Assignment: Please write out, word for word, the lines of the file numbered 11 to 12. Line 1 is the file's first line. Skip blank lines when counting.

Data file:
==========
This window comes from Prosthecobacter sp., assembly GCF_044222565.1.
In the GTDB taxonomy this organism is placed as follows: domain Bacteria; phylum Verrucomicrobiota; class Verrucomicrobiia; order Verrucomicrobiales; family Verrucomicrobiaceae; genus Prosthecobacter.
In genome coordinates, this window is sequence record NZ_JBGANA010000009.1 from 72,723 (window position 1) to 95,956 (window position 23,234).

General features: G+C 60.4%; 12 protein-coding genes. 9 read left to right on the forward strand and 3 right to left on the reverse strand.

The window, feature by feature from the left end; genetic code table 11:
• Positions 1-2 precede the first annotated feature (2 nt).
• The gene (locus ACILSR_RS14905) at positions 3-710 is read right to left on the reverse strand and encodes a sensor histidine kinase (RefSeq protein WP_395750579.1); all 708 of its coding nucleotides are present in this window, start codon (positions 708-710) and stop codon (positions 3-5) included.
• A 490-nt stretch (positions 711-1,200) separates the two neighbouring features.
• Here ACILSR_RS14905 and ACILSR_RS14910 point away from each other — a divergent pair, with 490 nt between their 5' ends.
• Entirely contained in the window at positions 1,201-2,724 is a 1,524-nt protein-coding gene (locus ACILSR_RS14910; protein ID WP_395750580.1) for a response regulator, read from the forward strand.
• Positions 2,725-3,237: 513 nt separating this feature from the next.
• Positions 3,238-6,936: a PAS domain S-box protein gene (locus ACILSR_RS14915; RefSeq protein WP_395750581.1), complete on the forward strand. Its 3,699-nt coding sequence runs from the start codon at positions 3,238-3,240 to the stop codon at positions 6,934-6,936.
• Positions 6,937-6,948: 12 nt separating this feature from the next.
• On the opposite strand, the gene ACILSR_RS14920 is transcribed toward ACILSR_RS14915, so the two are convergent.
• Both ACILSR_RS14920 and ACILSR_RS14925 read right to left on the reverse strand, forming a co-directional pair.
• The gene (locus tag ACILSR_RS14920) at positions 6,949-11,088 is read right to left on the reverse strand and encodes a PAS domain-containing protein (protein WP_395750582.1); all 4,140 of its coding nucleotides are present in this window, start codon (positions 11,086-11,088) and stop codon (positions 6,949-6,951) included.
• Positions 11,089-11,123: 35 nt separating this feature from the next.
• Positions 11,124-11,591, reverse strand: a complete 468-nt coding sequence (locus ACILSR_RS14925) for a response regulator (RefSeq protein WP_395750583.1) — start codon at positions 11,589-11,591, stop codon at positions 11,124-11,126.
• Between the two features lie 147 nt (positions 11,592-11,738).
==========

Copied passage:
• Positions 2,725-3,237: 513 nt separating this feature from the next.
• Positions 3,238-6,936: a PAS domain S-box protein gene (locus ACILSR_RS14915; RefSeq protein WP_395750581.1), complete on the forward strand. Its 3,699-nt coding sequence runs from the start codon at positions 3,238-3,240 to the stop codon at positions 6,934-6,936.